On Sunday, fielding in the gully, I passed some of the time between balls calculating how many pints of bitter I could allow myself when it was our turn to bat and drive home without being wildly over the limit. The arithmetic was fairly simple: the number of pints consumed, multiplied by two for the number of ‘units’, minus one unit metabolised for every hour we’d been playing. The delicious egg-and-cress sandwiches we’d stuffed down our throats at tea allowed me to massage the final figure slightly upwards. Though it behoved me, too, to take into account that I’d put one or both of my contact lenses in inside-out that morning and the world was a blur drunk or sober.
The Alcohol Awareness course I’d been on the last time I was banned from driving taught me how to make the units-minus-time calculation. On the floor of the classroom was a large clock-face. The nice lady teacher asked for a volunteer and this curly-haired giant who called everyone ‘thee’ and ‘thou’ stepped up. He was called Floyd, he said.
The idea of the game, said the teacher, was to imagine it was Friday evening. ‘So what time, Floyd, would you go to the pub?’ Floyd thought carefully. ‘Well if it’s Froiday,’ he said, ‘I wouldn’t get there till about foive, maybe ’aaf past.’ The teacher gently positioned Floyd on to the clock- face at half-past five. ‘And how many pints would you have normally?’ she said. ‘About foive, I s’pose.’ ‘Which would take you up to what time, roughly?’ ‘Six o’clock,’ said Floyd promptly. ‘Because then I goes ’ome to change and ’ave me tea.’ The teacher counted out ten blue cards or ‘units’ and gave them to him. Then she gently positioned him at six o’clock and the questions about his alcohol intake continued.
After having his tea Floyd returned to the pub, where he drank about 15 pints of bitter. Then he went home, where he polished off a bottle of vodka. By the time he’d reached the two o’clock in the morning mark he’d amassed 52 blue cards, having returned just eight to account for the alcohol he’d metabolised. His Saturday total of blue alcohol unit cards was 50.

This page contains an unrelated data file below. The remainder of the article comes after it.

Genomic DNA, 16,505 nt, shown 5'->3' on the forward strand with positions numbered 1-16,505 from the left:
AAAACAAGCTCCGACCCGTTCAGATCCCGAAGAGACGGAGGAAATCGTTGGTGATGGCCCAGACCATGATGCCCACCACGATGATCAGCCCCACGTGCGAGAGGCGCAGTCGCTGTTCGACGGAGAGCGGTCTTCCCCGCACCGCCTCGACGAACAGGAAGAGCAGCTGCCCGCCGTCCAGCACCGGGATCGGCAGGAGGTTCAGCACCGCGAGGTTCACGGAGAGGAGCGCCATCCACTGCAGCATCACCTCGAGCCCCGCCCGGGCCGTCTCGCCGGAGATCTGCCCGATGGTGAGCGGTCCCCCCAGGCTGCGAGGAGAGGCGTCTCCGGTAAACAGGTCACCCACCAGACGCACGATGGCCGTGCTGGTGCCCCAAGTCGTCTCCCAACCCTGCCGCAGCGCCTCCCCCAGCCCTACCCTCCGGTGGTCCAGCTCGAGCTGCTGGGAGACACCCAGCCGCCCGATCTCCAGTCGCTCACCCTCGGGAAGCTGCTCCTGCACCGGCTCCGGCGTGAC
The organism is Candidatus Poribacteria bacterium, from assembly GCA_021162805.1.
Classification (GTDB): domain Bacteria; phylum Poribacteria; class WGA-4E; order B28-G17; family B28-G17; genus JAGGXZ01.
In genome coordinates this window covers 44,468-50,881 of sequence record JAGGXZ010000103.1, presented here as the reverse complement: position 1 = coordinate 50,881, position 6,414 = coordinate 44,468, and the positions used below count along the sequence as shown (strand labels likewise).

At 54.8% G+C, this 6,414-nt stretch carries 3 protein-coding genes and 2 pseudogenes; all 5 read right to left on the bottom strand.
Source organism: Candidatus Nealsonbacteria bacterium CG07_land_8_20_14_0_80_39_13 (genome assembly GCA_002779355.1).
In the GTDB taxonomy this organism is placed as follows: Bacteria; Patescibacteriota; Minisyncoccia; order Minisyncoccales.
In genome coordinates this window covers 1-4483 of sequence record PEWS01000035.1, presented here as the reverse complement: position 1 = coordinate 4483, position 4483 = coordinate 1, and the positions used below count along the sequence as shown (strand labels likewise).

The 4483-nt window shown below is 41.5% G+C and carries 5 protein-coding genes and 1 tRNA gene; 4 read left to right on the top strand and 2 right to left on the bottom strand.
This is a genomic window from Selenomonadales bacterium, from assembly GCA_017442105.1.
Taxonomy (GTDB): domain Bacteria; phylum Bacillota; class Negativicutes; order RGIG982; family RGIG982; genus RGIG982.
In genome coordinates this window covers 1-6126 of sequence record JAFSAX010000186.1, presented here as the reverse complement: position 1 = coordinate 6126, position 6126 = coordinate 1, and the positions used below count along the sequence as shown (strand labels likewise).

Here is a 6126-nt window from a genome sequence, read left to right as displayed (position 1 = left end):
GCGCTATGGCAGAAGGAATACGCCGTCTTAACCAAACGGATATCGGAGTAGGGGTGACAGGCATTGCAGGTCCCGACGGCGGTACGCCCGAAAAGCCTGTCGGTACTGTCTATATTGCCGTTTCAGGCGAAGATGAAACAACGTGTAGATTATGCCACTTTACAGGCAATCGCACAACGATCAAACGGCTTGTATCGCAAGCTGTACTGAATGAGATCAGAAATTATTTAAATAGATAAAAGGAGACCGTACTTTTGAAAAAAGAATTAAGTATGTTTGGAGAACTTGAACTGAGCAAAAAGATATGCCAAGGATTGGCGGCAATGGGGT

The moral of the story, said the teacher, before the next person stepped up, was that that even if Floyd curled up with a good book on Sunday night, he’d still be well over the legal blood-alcohol limit for driving his car on Monday, and slightly over perhaps even on Tuesday morning. And what about the damage Floyd was doing to his health? Floyd had drunk nearly half the 21 units per week recommended by doctors before he’d even changed his overalls, she said. I looked at Floyd. He was healthy as a Zulu warrior. I looked at the educator. She was etiolated, nervous and small.
Before moving off the clock-face Floyd insisted, for the record, that he didn’t drink in mid-week. Nor would he spend a Sunday evening reading a book, either. He didn’t read books. They were rubbish. He’d only ever finished one book in his entire life. ‘Oh? And which book was that?’ said the teacher, hopefully. All that he could remember about it, said Floyd, was that it was a green one.
The man fielding at fine leg, a novelist, threw me the ball. Unable to hold more than one thing in my mind at once, if that, I temporarily abandoned my calculation and caught the ball two-handed and tossed it to the LibDem peer at extra cover. He lobbed it to the retired banker at mid-off, who chucked it at the chief executive of the Conservative party at mid-on, who flicked it to the bowler and captain, who was none other than our very own dear political editor Peter Oborne. Peter Oborne’s bowling technique, short run-up, overarm, medium to fast pace, was deadly accurate. It had the batsman so far on the defensive I resumed my beer calculations without fear of serious interruption.
I remembered how my friend George, who was one of those really committed, saintly Marxists, had gone to see a doctor about a vivid rash on his face. The doctor had told him to go away, keep a count of the units of alcohol he drank in a week, then come back. George’s grand total, he told me, laughing, was 311 units, roughly 15 times that recommended by current medical opinion. ‘Keep on like that,’ warned the doctor, ‘and you’ll be dead in ten years.’ George was dead the following year, in fact, stabbed once in the heart while working on the door of a London club.
There was a resounding crack and the ball whistled past my ear. I turned round and sprinted after it thinking about my mate George. Funny that. I hadn’t given George a thought for a long time.